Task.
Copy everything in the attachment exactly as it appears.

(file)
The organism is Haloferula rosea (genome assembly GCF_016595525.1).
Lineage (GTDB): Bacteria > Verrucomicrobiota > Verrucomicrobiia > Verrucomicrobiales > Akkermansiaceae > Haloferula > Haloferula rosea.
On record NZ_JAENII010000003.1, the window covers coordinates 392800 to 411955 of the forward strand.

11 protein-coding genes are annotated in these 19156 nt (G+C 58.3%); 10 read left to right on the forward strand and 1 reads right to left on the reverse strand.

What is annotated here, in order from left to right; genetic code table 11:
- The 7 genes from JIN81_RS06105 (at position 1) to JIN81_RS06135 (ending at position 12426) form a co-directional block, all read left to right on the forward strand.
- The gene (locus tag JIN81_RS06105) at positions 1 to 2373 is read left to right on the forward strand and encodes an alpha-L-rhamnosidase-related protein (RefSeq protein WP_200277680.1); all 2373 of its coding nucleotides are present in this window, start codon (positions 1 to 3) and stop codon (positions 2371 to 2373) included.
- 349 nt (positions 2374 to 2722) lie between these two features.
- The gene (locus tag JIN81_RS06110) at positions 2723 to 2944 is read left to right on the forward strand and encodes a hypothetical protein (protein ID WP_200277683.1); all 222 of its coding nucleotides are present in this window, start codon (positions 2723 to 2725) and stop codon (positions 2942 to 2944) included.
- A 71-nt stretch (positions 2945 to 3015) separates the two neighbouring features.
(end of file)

The organism is Haloferula rosea (genome assembly GCF_016595525.1).
Lineage (GTDB): Bacteria > Verrucomicrobiota > Verrucomicrobiia > Verrucomicrobiales > Akkermansiaceae > Haloferula > Haloferula rosea.
On record NZ_JAENII010000003.1, the window covers coordinates 392800 to 411955 of the forward strand.

11 protein-coding genes are annotated in these 19156 nt (G+C 58.3%); 10 read left to right on the forward strand and 1 reads right to left on the reverse strand.

What is annotated here, in order from left to right; genetic code table 11:
- The 7 genes from JIN81_RS06105 (at position 1) to JIN81_RS06135 (ending at position 12426) form a co-directional block, all read left to right on the forward strand.
- The gene (locus tag JIN81_RS06105) at positions 1 to 2373 is read left to right on the forward strand and encodes an alpha-L-rhamnosidase-related protein (RefSeq protein WP_200277680.1); all 2373 of its coding nucleotides are present in this window, start codon (positions 1 to 3) and stop codon (positions 2371 to 2373) included.
- 349 nt (positions 2374 to 2722) lie between these two features.
- The gene (locus tag JIN81_RS06110) at positions 2723 to 2944 is read left to right on the forward strand and encodes a hypothetical protein (protein ID WP_200277683.1); all 222 of its coding nucleotides are present in this window, start codon (positions 2723 to 2725) and stop codon (positions 2942 to 2944) included.
- A 71-nt stretch (positions 2945 to 3015) separates the two neighbouring features.